A View From The Bridge review

Civic Theatre, Darlington – 17 March 2015

A View from the Bridge is having a revival at the moment.  The multi nominated, award winning version is playing at the National Theatre. And this version from the Touring Consortium Theatre Company is (thanks to the Arts Council) showing at the Civic and six other regional theatres,  If this show from TCTC hasn’t won an award yet it must surely do so soon.

The bridge is Brooklyn, a symbolic entry point into America for the Sicilian immigrants in the play, yet one they are never to cross

Jonathan Guy Lewis plays Eddie Carbone, who starts the show a hard working family man but falls into despair from his over familiar feelings for his niece Catherine (Daisy Boulton)  and her desire to marry the “unsuitable” Rodolpho (James Rastall).  His obsession and pride are at  the root of his entire being unravelling, leading him to risk everything and face losing those who once loved him.

The story begins with Alfieri, played by Michael Brandon, breaking the 4th wall and explaining to the audience that he is a Lawyer and an Italian and that he is ‘inclined to notice the ruin in things’ and ‘watch them run its bloody course’. He sits at his desk on the edge of the stage watching the show, allowing the events to unfold before his eyes, powerless to interfere.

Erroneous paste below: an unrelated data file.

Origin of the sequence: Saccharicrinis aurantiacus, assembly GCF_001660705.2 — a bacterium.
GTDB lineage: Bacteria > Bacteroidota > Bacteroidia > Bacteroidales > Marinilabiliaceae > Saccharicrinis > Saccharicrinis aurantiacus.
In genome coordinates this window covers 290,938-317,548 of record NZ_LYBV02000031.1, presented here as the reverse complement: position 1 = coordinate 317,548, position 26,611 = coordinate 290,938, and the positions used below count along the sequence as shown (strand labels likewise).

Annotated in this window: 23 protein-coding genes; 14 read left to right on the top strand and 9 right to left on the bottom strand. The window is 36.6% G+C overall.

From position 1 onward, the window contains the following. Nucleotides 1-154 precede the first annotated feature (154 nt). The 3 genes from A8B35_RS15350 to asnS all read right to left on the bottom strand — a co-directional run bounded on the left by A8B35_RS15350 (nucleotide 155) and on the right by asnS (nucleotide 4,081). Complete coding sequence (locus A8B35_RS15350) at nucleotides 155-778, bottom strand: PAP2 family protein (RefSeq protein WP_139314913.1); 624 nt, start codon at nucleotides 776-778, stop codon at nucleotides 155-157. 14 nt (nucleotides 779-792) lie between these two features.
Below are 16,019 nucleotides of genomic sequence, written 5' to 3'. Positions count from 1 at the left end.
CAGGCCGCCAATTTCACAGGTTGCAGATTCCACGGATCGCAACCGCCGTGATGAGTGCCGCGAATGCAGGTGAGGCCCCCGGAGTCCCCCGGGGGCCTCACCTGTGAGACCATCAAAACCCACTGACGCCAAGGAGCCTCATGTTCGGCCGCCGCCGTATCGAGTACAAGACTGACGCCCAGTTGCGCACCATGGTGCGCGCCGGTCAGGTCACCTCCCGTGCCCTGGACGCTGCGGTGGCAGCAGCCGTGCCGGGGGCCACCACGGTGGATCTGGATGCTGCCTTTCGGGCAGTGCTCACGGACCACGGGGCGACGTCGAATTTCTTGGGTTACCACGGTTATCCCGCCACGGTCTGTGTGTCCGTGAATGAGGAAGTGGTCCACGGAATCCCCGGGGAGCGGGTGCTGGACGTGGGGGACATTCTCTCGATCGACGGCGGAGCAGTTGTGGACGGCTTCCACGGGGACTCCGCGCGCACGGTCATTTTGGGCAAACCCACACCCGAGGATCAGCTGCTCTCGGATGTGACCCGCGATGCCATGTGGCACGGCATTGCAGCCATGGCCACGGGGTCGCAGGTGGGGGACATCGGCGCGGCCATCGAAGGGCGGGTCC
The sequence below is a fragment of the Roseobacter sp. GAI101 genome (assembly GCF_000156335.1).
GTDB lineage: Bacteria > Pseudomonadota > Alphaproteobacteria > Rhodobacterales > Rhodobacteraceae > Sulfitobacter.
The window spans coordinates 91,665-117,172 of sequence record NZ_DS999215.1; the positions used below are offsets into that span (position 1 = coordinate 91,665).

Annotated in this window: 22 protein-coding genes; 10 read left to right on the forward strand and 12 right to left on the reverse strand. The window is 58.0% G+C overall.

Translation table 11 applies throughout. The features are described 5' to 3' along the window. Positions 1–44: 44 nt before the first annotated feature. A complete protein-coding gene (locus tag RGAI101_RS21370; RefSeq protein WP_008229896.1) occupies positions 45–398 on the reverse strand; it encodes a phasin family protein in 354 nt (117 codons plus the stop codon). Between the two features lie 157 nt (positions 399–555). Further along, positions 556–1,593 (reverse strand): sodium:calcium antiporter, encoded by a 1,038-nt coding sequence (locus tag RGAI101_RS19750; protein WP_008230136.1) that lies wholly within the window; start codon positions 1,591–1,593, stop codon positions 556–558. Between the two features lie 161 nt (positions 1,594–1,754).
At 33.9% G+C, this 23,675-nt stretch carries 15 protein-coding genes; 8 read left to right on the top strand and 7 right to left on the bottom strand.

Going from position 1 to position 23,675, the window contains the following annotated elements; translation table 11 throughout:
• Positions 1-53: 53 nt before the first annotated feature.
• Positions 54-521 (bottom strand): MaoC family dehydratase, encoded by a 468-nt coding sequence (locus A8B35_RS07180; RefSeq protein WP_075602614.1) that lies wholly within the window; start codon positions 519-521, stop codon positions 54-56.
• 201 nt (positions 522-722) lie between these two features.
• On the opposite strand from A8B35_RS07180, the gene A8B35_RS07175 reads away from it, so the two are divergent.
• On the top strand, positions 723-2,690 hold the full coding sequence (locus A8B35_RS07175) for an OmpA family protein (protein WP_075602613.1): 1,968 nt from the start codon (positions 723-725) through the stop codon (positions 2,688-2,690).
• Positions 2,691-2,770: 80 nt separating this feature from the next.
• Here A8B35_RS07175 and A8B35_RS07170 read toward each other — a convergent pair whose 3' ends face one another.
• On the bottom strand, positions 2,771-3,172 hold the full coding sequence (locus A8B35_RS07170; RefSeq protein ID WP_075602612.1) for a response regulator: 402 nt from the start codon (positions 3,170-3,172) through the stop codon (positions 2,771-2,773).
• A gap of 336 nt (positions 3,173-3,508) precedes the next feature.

Cabones wife Beatrice, wise, long-suffering and sexually frustrated, is portrayed perfectly by Teresa Banham; and niece Catherine, Daisy Boulton is exactly right – very young and innocent, oblivious to her Uncles feelings.

Miller’s narration is delivered with clarity and precision and some humour, dealing with uncomfortable topics and addressing the boundaries of love in a very intimate and intense way.  The play is full of suggestion, all of which is played out in the audiences’ minds rather than addressed directly.  But Philip Cairns is chillingly silent and still in a very well-measured performance as Marco and Rastall is enthusiastic without overplaying his differences as Rodolpho

The whole performance is dark, Eddies descent to madness helped not only by  the phenomenal acting of all on stage, but the simple and effective set designed by Liz Ascroft and the lighting, designed by Paul Pyant.

Written in 1955, A View from the Bridge is inspired by Miller’s knowledge of Italian-American families, gathered during his time as shipyard worker in Brooklyn as a young writer. This empathy and in-depth research is crucial to the success of the play’s plot, on the face of it a simple tale of a patriarch unable to come to terms with a young woman reaching adulthood. But it could be set in any place and time and the story would still be the same